Blogger John Dawson said...
Anonymous - I use Kingsford almost exclusively and I don't have any problems. It's the best-selling charcoal in the world, and the choice of many championship competition cooks. I know first hand that you can't compete well with inconsistent fuel. The results speak for themselves.

Although we hold different opinions I appreciate you stopping by and offering your thoughts.
Anonymous Anonymous said...
I'm like u john kingsford is the best! I hate to tell the people this but if our using propane u might as well be using a stove
Blogger BBQMASTER said...
I have used kingsford for over 40 years and it has lost favor with true bbqers.

Your study showed at an hour it reached over 500 degrees? Well number one who waits an hour to stat grilling and second if you do there is no charcoal left unless you dump the whole 20 lb. bag on the grill, then it is still questionable . So the question is what were you using compared to what i was using?
I use the original kingsford and it does not get hot enough to char the hamburgers, steaks or chicken. Like i said i have been using kingsford for over 40 years. IT IS NOT THE SAME PRODUCT IT USED TO BE SINCE CLOROX BOUGHT THE CO.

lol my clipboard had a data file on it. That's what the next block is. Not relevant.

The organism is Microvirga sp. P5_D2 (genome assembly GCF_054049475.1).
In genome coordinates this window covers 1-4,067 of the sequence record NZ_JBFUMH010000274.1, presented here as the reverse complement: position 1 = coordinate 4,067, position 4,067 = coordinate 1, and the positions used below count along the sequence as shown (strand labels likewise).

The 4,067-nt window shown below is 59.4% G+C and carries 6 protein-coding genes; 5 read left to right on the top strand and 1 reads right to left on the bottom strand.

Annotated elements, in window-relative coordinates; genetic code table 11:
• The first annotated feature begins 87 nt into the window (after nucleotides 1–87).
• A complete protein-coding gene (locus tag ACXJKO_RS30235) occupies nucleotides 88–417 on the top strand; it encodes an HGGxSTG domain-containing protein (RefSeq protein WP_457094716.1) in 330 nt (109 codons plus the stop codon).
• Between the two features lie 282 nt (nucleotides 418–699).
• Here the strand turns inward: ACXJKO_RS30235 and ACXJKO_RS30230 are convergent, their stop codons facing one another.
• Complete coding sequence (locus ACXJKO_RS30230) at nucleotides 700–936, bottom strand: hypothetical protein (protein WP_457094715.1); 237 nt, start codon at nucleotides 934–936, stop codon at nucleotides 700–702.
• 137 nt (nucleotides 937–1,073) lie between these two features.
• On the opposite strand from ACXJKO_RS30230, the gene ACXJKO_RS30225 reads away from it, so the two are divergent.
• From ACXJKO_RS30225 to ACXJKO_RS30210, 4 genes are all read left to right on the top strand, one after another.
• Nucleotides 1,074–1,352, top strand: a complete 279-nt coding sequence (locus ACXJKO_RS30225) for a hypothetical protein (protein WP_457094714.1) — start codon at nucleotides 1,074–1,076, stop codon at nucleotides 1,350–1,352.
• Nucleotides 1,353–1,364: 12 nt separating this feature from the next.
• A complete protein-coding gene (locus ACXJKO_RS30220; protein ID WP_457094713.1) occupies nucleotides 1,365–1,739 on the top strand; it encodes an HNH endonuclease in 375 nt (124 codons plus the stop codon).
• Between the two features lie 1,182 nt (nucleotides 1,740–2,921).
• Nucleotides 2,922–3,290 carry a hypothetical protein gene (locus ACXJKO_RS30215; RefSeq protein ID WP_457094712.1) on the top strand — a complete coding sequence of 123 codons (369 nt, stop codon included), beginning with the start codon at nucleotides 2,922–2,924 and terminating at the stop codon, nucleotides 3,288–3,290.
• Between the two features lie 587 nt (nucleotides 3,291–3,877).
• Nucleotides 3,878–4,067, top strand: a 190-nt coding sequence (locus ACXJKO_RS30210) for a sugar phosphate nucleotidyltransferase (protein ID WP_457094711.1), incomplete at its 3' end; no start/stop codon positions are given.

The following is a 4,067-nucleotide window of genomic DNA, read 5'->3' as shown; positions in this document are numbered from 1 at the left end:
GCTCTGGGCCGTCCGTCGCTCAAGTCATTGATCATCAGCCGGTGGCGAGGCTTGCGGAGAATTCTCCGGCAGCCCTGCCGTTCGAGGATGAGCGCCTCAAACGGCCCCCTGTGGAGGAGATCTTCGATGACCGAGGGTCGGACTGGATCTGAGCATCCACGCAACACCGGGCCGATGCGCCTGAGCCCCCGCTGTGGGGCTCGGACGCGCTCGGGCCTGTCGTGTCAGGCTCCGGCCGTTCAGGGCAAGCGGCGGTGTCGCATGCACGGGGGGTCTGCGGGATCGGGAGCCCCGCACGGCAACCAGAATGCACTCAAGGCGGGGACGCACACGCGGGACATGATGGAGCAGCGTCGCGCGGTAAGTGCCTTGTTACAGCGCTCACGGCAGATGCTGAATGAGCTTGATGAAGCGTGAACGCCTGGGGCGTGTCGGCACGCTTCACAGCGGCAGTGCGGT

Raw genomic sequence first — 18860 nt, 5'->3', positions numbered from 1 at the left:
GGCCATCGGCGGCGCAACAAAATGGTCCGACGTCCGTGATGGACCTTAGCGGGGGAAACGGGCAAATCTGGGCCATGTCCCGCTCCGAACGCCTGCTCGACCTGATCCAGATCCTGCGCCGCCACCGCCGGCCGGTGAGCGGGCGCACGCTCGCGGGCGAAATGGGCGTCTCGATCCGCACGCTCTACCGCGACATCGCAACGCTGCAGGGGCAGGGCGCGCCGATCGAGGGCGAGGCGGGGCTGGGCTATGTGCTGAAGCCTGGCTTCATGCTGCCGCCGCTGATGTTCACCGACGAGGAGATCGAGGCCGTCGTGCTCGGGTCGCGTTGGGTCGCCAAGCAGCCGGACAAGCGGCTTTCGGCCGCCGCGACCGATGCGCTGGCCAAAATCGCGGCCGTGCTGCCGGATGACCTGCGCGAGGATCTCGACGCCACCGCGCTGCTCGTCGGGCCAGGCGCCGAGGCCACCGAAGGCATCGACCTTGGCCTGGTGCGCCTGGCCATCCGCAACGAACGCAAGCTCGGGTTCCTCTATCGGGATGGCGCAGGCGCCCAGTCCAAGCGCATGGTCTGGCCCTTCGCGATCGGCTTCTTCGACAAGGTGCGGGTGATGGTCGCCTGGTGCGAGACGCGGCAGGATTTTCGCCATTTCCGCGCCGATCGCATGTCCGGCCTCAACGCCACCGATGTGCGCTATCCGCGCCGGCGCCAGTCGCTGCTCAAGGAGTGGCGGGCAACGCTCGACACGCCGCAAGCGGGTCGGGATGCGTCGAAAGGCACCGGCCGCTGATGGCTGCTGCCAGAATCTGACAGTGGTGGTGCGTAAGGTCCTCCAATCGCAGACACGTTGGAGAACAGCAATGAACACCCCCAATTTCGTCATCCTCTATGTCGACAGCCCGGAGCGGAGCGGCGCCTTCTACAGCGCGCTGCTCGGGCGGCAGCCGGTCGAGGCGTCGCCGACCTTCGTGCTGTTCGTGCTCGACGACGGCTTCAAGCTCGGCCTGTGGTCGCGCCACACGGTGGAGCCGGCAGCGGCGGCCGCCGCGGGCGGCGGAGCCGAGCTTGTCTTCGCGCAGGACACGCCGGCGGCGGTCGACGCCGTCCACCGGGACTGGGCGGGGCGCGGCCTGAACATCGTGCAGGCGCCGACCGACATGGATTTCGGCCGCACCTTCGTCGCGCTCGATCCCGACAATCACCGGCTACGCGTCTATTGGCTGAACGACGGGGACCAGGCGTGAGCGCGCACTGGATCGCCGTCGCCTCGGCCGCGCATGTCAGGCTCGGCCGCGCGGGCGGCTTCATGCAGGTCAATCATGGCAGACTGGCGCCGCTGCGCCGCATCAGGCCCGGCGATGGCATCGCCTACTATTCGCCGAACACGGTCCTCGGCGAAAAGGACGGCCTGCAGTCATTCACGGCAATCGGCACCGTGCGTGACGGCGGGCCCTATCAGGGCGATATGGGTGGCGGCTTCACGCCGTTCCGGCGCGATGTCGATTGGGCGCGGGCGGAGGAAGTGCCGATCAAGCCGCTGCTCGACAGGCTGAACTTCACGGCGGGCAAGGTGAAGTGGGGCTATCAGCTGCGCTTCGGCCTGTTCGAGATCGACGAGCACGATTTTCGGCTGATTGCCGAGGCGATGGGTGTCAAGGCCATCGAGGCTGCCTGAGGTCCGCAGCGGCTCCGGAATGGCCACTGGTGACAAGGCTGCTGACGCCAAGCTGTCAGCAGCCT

Blogger John Dawson said...
BBQMASTER - Far be it from me to confront a BBQ master, but you don't know what you're talking about. Have you been to a Kingsford plant to see the product made? I have. Can you substantiate your claims? No. Did you know that the majority if the char at their Belle Missouri plant is hickory? Clearly not.
Anonymous Anonymous said...
John Dawson obviously works for Kingsford. The new coals are complete crap. Hands down. Period.
Blogger John Dawson said...
Anonymous (how courageous of you) - No, I have never, nor do I now work for Kingsford. I am, however, a huge fan of many of their products. Why? Simply put, they are the best products of their kind on the market. I was raised, from a very young age, on grills powered by Kingsford. If you do some simple homework you'll quickly find that Kingsford briquets are far and away the most popular and the most winning charcoal on the planet.
Blogger Scott Ruby said...
I haven't used Kingsford in a while. Been either using gas or lump charcoal. I bought a bag recently and fired it up. What is that STINK? It's not the sweet smell of Kingsford I remember from my youth. This stuff smells like a chemical plant fire.
Blogger Harry Tuttle said...